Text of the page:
Just like no one likes a sore loser, no one likes a cocky winner! But, allow me the relief a good shout of victory brings.
We have won our battle against Parallel Importation of Books in a resounding victory – this morning the ALP Cabinet and Caucus decided not to follow the Productivity Commission’s recommendations to scrap them.
Many in the publishing industry have been part of this battle, and we at the SAVING AUSSIE BOOKS blog campaign have been bouyed by the support we’ve received from Australian book lovers, including teachers, librarians, parents and grandparents.
The SAVING AUSSIE BOOKS campaign began last June in reaction to the pro-Parallel Imports push by some booksellers and the Productivity Commission.
We were mainly children’s authors in the SAVING AUSSIE BOOKS blog group and our main concern was the future threat to the integrity of Australian children’s books and their authors and illustrators. See previous blogs on this site.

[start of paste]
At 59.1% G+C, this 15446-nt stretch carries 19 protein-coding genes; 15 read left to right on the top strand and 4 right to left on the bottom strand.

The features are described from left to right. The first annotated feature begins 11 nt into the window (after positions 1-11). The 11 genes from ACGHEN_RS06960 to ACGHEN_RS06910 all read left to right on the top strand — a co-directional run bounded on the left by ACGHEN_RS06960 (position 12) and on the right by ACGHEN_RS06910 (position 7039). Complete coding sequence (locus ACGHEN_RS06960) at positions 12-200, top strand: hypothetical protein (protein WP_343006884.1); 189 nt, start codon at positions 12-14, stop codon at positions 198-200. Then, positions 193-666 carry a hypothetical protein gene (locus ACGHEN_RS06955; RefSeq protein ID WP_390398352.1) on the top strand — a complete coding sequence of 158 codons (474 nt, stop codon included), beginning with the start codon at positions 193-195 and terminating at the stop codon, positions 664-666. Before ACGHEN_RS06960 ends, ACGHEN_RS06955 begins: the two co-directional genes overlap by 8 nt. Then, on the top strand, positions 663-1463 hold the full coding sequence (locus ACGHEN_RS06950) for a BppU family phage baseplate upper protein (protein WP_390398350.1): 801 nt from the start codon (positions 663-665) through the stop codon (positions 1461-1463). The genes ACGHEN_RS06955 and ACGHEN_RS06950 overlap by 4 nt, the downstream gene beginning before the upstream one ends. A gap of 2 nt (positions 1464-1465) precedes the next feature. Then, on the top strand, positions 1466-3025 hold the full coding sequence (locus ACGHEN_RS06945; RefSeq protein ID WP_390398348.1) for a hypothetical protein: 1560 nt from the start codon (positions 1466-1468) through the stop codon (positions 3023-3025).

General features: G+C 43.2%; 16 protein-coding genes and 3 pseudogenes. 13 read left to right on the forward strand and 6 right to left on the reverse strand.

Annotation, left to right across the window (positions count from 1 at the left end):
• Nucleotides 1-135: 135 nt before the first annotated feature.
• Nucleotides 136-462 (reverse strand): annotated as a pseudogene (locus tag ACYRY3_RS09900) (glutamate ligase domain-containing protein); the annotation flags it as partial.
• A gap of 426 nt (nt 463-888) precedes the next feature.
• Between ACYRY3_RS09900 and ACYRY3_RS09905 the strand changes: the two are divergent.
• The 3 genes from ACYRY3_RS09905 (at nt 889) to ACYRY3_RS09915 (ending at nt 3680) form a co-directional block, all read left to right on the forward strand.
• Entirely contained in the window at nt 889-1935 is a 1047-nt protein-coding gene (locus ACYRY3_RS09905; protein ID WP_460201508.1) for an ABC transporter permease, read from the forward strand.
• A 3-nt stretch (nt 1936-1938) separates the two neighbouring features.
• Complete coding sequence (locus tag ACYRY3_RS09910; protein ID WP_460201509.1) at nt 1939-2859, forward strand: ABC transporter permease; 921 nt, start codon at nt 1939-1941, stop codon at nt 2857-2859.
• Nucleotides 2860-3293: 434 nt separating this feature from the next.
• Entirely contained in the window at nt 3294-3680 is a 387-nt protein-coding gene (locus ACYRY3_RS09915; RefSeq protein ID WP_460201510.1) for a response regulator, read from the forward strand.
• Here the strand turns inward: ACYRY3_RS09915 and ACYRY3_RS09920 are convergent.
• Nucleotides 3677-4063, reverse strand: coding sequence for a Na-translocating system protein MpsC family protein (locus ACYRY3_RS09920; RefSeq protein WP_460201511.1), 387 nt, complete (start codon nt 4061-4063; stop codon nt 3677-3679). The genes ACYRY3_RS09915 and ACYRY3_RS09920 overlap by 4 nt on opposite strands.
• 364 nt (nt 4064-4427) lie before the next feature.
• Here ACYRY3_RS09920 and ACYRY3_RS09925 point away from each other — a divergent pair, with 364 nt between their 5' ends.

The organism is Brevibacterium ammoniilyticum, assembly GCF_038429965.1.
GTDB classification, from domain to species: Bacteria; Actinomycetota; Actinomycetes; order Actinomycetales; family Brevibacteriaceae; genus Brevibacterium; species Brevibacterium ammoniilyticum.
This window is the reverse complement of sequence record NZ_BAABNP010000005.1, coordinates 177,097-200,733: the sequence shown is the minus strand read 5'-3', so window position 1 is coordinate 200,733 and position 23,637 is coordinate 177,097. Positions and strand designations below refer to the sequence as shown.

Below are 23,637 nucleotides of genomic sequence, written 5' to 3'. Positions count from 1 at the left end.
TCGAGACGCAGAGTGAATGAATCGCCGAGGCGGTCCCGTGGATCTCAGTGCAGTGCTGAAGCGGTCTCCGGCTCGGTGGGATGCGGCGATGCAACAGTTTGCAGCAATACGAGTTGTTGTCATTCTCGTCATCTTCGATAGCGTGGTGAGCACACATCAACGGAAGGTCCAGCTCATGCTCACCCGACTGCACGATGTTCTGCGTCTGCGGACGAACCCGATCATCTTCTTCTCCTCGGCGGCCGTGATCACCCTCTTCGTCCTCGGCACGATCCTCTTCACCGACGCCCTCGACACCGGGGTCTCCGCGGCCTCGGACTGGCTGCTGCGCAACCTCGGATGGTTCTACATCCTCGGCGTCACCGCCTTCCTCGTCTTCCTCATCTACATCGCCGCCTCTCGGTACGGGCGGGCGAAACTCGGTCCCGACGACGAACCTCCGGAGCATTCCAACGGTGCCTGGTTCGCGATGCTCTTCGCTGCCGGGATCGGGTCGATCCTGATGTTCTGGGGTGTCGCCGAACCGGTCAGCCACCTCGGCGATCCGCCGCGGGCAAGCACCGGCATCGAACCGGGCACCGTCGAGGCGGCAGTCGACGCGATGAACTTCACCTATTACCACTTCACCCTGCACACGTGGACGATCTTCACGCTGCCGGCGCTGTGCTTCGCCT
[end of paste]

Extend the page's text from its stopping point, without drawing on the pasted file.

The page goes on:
So, we celebrate our victory for young Australian readers of the future, and hopefully also those from other countries who will have the chance to read authentic Australian books.
Authors can breathe easier, for a while at least, until the next push comes from those who want to change the status quo. There are still many issues the Australian publishing industry must face in the future – like e-bo0ks, and further globalisation. Hopefully, sense will prevail as the industry tackles those challenges.
We long for the day when authors, artists and musicians are valued in this country and we don’t have to rely on royalties of 10% per book (if we’re lucky). Maybe we need what the French are doing?
Now we at Saving Aussie Books campaign can return to stories that need to be written … those indignant manuscripts that sat in files while the battle raged.
NOTE: I’ve talked to lots of people outside the publishing industry about this issue over the past year, and do you know what outraged them the most about the parallel import threat? It was the threat of Australian children’s books being sold in this country from overseas publishers where Mum had been changed to Mom .